Any honest and sincere readings of the above resolutions in the world body, which India has never opposed, make it amply clear that the Maoists are nothing but terrorists. In fact, to refresh the memory of the Prime Minister, it may be recalled that while presiding over a task force of nine Maoist-hit states on February 23, 2006, none other than the then Special Secretary to the Union Home Ministry AK Mitra had asserted: “Maoist problem is not a simple problem of law and order. This is a terrorist (emphasis added) and inter-state problem.”
The Prime Minister invariably cites the usual factors of underdevelopment, corruption in bureaucracy, police atrocities and exploitation of Vanvasis and poor people contributing to the growing influence of Maoists. But that is one part of the story. He invariably forgets the other part, which is that as is the case in Kashmir and many parts of the north-east, people are supporting the so-called revolutionaries in the “Red Corridor” in eastern/central India not out of love and reverence but because of terror and fear. Maoists and their leaders are flourishing because money, important for them to procure sophisticated weapons, is no longer any problem. Most Maoist leaders have over the past two decades acquired large properties in the urban areas with the money that flows to them through extortion, which, according to one estimate, yields around Rs 3,000 crore annually. And those exhorted are not only contractors, businessmen, doctors and engineers but also poor labourers and farmers, who are forced to part with a substantial portion of their earnings. They raise funds through extortion or by setting-up parallel administrations to collect taxes in rural areas where local governments and the Indian State appear absent. This is not all. Smuggling of contrabands and wood as well as poppy cultivations also enrich their coffers.
And what is worse, the Maoists have strengthened their links with the notorious terrorist groups outside the country, including the LTTE and ISI. In a series of articles, the weekly Blitz of Bangladesh has already exposed how arms are secretly distributed amongst the members of small communist groups as well as some of the Islamist groups in Bangladesh and how Nepalese Maoists are conspiring to re-begin notorious activities of Naxalites in Indian West Bengal. According to the paper, “Several analysts are seeing hidden cooperation between Al Qaeda and Nepalese Maoists, which helped Maoists in attaining such landslide victory in Nepal. There is reportedly a hidden agreement between the two in allowing Al Qaeda outfits in the South Asian region [in Nepal] to operate without any legal obstacles. Now, after the victory of Maoists, it is anticipated that activities of Al Qaeda and other Islamists terror groups will greatly increase. It is also learnt from several sources that, Al Qaeda is patronizing Maoist operatives in Nepal as well as spread of extremist Islamism in the South Asian region under the garb of Communism. International community needs to look into this extremely important issue forthwith and fix appropriate strategies in combating rise and spread of Maoism, Communism or Islamism, for the sake of regional and global security.”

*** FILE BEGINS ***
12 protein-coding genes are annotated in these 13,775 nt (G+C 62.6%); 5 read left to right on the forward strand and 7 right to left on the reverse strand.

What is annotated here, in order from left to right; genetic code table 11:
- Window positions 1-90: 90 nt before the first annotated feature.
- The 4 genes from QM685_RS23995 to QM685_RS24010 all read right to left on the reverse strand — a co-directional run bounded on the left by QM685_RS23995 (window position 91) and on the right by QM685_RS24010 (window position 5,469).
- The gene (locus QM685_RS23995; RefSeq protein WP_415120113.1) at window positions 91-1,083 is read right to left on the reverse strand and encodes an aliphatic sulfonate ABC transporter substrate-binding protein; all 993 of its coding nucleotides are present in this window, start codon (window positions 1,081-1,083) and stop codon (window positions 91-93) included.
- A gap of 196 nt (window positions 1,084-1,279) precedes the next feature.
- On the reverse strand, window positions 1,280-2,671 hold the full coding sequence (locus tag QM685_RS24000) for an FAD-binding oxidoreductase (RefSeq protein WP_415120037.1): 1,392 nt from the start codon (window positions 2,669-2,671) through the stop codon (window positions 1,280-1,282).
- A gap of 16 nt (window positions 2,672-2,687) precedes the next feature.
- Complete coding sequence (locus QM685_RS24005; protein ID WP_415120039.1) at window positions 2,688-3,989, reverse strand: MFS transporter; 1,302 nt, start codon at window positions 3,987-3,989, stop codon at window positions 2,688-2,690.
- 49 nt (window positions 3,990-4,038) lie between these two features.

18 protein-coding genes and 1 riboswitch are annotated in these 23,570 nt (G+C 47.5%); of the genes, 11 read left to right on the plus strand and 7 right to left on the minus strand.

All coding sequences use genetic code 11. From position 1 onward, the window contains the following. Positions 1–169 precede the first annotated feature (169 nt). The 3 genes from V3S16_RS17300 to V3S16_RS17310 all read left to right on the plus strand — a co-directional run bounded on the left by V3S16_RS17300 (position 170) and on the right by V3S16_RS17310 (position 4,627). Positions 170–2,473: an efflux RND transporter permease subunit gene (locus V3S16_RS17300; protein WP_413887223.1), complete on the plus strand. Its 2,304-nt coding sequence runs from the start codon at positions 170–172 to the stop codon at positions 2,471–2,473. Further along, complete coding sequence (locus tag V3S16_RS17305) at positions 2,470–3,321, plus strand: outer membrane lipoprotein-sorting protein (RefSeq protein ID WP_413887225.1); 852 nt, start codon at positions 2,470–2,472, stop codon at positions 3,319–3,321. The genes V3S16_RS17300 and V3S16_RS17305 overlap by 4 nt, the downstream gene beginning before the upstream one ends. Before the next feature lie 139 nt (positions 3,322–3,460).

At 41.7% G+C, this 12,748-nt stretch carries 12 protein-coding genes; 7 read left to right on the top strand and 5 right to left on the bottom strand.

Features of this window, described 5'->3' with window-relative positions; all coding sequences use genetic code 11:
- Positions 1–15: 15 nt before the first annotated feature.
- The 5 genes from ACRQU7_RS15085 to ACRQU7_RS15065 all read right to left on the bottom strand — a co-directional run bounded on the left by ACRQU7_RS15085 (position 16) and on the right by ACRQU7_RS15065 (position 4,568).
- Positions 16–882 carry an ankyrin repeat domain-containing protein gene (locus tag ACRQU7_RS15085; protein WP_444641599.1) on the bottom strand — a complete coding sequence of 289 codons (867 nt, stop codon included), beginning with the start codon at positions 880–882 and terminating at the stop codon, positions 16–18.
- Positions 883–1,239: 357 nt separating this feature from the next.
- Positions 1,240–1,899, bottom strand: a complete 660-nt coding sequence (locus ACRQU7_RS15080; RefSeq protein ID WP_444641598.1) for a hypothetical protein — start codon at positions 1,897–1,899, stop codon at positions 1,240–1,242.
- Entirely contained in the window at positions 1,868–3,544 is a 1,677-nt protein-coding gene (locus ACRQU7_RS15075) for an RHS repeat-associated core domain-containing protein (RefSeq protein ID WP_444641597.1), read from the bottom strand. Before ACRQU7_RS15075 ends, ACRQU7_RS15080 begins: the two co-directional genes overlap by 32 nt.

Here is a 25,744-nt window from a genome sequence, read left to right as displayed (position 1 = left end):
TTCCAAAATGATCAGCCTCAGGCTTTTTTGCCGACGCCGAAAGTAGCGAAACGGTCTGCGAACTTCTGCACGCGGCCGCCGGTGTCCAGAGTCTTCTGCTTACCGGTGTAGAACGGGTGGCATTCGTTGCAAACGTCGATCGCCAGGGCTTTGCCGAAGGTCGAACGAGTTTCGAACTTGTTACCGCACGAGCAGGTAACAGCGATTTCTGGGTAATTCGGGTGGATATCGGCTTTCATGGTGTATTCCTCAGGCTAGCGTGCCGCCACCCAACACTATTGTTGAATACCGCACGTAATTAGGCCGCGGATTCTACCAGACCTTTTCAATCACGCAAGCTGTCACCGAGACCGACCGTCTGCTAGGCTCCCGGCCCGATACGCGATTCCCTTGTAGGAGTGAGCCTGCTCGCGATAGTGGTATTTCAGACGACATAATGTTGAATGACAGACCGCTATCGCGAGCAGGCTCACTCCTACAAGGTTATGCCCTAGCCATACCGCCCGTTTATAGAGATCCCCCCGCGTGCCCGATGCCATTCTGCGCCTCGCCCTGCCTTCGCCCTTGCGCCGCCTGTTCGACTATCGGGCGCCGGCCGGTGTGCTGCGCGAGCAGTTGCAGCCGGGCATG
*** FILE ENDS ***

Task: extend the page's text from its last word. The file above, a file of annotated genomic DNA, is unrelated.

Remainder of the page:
It may be recalled that Maoist groups in India took the initiative in forming in 2001 Coordination Committee of Maoist Parties and Organizations of South Asia, better known as CCOMPOSA, in some secret locations in the jungle of central India. Its members are Naxalite or Maoist outfits from Bangladesh, Nepal, Bhutan and Sri Lanka. In August 2006, CCOMPOSA held its fourth conference in Nepal. Obviously, with Maoists emerging as the most important political force in Nepal (thanks to India under Manmohan Singh, but it is a different story), their fraternal counterpart in India have become more powerful. Recently, a truck loaded with more than 1000 kg of explosives and a large number of detonators was apprehended on Bihar-Nepal border.
If all these acts do not make Maoists terrorists, what else do, Mr Prime Minister? By all means, you talk to them, but for the country’s sake, first defeat them. The Maoists have waged a war against the country. Talks now could at best lead a truce. But then truce is no substitute for a lasting peace.